What Are Your Expectations of a Professional Sports Franchise?

I have to start this post by saying thank you to Jon for the kind words.  You can probably tell I’m better at yelling my points with a beer in my hand over a camp fire.  More importantly I think we are finding common ground which is comforting.  The subject is almost beaten into submission.

The first take away from Jon’s most recent post is the point that professional sports leagues should require an additional governing body to ensure the league is moral and ethically run.  I still disagree.  The MLS has a governing body over them called FIFA.  FIFA is the epitome of corruption, evil and all things unholy.  They make the NCAA look like the girl scouts.  Jon could have built his entire argument out of FIFA and the NCAA but choose to attack western culture instead.

The professional sports leagues in the U.S. do have a governing body and unfortunately it’s the federal government.  (Don’t roll your eyes… I’m as pessimistic about this as you are.  Unfortunately it’s all we got.)  Now this point I’m about to make is a slippery slope.  If a pro sports franchise wants public money to build a stadium, then the team better listen when the government comes calling.  Example:  The NFL Labor Situation.  The owners locked out the players, stopping the off-season and it may cancel the 2011 season.  If the lockout lasts into the fall when the season begins, the owners can be forced to pay the cities for the use of the publicly financed stadia.  The league is getting paid TV revenue whether there is a season or not.  My point is that the feds have the preverbal hammer; they just need the balls to use it.  Just like every other big company in the country.

Now, your counter argument is, “but government AND big business are both corrupt!”  No sh*t!  That’s why I watch football on weekends instead of CNN.  My head would explode.  Feel free to join me Sunday mornings for football, bloody mary’s and omelets.

Jon’s next point: “We should be worshiping teachers, firemen, policemen, scientists, engineers, and doctors.  Instead, we venerate pro athletes, actors, and rock stars.  This, my friends, is a true question of priorities.”  Completely agree and tried to make the same point.  Moving on.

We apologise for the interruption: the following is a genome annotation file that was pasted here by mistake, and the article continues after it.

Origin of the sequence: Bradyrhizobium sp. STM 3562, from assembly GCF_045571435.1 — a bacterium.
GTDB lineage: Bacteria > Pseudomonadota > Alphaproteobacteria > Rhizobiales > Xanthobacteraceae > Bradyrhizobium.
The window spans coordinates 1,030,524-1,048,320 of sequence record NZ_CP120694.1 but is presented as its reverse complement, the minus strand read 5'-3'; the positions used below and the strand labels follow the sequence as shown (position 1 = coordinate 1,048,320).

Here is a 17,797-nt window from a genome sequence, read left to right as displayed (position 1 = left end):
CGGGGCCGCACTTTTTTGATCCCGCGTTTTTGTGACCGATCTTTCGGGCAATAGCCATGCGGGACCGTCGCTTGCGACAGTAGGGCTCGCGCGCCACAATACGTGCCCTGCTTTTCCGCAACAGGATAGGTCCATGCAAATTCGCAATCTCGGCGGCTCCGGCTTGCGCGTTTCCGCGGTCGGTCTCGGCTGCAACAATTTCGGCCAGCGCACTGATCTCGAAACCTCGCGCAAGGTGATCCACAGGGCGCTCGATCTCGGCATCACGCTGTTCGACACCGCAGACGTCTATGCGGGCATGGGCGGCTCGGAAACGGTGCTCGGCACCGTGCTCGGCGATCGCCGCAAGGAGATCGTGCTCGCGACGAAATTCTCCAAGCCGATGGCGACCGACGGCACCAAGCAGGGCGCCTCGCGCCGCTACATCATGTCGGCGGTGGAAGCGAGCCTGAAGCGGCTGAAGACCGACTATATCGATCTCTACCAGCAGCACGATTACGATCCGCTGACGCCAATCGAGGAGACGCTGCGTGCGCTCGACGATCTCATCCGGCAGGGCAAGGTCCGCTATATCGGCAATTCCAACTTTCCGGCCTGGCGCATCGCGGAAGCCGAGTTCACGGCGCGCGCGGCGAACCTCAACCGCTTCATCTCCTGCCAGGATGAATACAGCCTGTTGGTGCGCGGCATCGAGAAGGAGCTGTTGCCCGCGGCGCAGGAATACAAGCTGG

I can and will argue that steroids saved baseball.  After the strike in 1994-95, fans did not embrace baseball.  Attendance was at an all time low, fans were pissed, and the league was considering contraction shortly after.  Then in 1998, Sammy Sosa and Mark McGuire decided to go blow for blow on a quest for 61* homeruns.  The summer of 1998 captured the fans interest and brought them back to baseball to see something “special”.  In hindsight we realized we needed to replace “special” with “fake” and a lot of people soured on the game once again.  Fans felt and still feel betrayed.  The players cheated while the owners and good ol’ Bud turned a blind eye.

The Seattle Mariners and their minor league affiliates have suspended more players than almost any other for steroid use since testing became tighter.  In the last 5 years, this team has been last in almost every offensive category.  As a result of poor offense and an inept front office, the team has had the worst attendance in the history of Safeco Field.  Wins will bring the fans back eventually.  500 foot homeruns and 12-10 scores will bring them back now.  I can go to a game and see a 1-0 pitching duel and leave satisfied.  I can appreciate defense and a 10 strike out game.  The moron fans that I have been berating the last couple days can’t.

To recap the week of debate:

-Society values pop culture icons and athletes over people who provide a larger benefit to our community.  This is a paradigm that only parents and a change in culture can revolutionize.  (I don’t think it ever will)

-Professional sports provide civic pride, increase commerce and are more to a community than just a form of entertainment.

-The NCAA and FIFA are out of control and at some point government/someone needs to step in.

-Many people (not me) think professional sports leagues are socially or ethically obligated to do more to help out the communities they profit from.

Please comment and help us put a nice bowtie on the subject with your thoughts.  What are your expectations of a professional sports league?


One thought on “What Are Your Expectations of a Professional Sports Franchise?

  1. I don’t think I have anything to add at this point. It looks like we’ve found at least some middle ground, and while we don’t necessarily agree, I think we’ve shed a lot of light on both sides of the argument. I guess we can call a truce on this one. Anyone else that wants to weigh in on this, feel free.

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